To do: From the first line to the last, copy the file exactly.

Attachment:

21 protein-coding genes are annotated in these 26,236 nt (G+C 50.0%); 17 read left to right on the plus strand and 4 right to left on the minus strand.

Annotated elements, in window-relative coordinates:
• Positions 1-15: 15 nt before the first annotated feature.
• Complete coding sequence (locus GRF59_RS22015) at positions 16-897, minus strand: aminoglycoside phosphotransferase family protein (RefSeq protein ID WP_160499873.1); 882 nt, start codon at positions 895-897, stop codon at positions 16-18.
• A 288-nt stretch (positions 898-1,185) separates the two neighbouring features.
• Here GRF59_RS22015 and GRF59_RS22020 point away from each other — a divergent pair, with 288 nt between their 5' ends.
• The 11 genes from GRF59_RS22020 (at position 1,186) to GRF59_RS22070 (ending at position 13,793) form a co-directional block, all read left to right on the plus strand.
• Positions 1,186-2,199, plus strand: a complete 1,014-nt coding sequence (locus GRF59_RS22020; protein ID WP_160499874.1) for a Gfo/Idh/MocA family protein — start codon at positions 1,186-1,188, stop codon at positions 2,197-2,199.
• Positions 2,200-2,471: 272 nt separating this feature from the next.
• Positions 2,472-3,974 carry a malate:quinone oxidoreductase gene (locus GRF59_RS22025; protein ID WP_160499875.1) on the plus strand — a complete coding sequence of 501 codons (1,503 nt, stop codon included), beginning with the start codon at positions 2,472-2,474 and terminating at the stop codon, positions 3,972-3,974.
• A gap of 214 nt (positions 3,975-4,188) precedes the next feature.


21 protein-coding genes are annotated in these 26,236 nt (G+C 50.0%); 17 read left to right on the plus strand and 4 right to left on the minus strand.

Annotated elements, in window-relative coordinates:
• Positions 1-15: 15 nt before the first annotated feature.
• Complete coding sequence (locus GRF59_RS22015) at positions 16-897, minus strand: aminoglycoside phosphotransferase family protein (RefSeq protein ID WP_160499873.1); 882 nt, start codon at positions 895-897, stop codon at positions 16-18.
• A 288-nt stretch (positions 898-1,185) separates the two neighbouring features.
• Here GRF59_RS22015 and GRF59_RS22020 point away from each other — a divergent pair, with 288 nt between their 5' ends.
• The 11 genes from GRF59_RS22020 (at position 1,186) to GRF59_RS22070 (ending at position 13,793) form a co-directional block, all read left to right on the plus strand.
• Positions 1,186-2,199, plus strand: a complete 1,014-nt coding sequence (locus GRF59_RS22020; protein ID WP_160499874.1) for a Gfo/Idh/MocA family protein — start codon at positions 1,186-1,188, stop codon at positions 2,197-2,199.
• Positions 2,200-2,471: 272 nt separating this feature from the next.
• Positions 2,472-3,974 carry a malate:quinone oxidoreductase gene (locus GRF59_RS22025; protein ID WP_160499875.1) on the plus strand — a complete coding sequence of 501 codons (1,503 nt, stop codon included), beginning with the start codon at positions 2,472-2,474 and terminating at the stop codon, positions 3,972-3,974.
• A gap of 214 nt (positions 3,975-4,188) precedes the next feature.